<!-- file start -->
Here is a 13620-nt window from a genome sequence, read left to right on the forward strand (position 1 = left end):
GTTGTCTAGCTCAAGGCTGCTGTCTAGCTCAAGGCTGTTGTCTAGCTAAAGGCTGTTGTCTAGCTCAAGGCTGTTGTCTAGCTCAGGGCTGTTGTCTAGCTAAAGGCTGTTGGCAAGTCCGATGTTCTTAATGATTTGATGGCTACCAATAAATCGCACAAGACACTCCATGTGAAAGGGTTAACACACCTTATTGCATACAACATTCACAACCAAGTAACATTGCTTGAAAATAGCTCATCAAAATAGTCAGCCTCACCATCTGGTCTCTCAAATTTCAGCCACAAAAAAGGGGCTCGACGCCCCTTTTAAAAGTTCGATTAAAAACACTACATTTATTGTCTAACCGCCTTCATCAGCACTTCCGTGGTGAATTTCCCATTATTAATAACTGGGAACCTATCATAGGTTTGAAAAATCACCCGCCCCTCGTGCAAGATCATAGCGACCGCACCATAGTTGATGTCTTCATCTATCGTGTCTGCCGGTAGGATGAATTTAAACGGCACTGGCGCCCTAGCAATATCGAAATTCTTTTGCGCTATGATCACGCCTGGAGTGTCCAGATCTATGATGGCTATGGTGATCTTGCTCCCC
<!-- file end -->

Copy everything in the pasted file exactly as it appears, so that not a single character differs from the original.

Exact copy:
Here is a 13620-nt window from a genome sequence, read left to right on the forward strand (position 1 = left end):
GTTGTCTAGCTCAAGGCTGCTGTCTAGCTCAAGGCTGTTGTCTAGCTAAAGGCTGTTGTCTAGCTCAAGGCTGTTGTCTAGCTCAGGGCTGTTGTCTAGCTAAAGGCTGTTGGCAAGTCCGATGTTCTTAATGATTTGATGGCTACCAATAAATCGCACAAGACACTCCATGTGAAAGGGTTAACACACCTTATTGCATACAACATTCACAACCAAGTAACATTGCTTGAAAATAGCTCATCAAAATAGTCAGCCTCACCATCTGGTCTCTCAAATTTCAGCCACAAAAAAGGGGCTCGACGCCCCTTTTAAAAGTTCGATTAAAAACACTACATTTATTGTCTAACCGCCTTCATCAGCACTTCCGTGGTGAATTTCCCATTATTAATAACTGGGAACCTATCATAGGTTTGAAAAATCACCCGCCCCTCGTGCAAGATCATAGCGACCGCACCATAGTTGATGTCTTCATCTATCGTGTCTGCCGGTAGGATGAATTTAAACGGCACTGGCGCCCTAGCAATATCGAAATTCTTTTGCGCTATGATCACGCCTGGAGTGTCCAGATCTATGATGGCTATGGTGATCTTGCTCCCC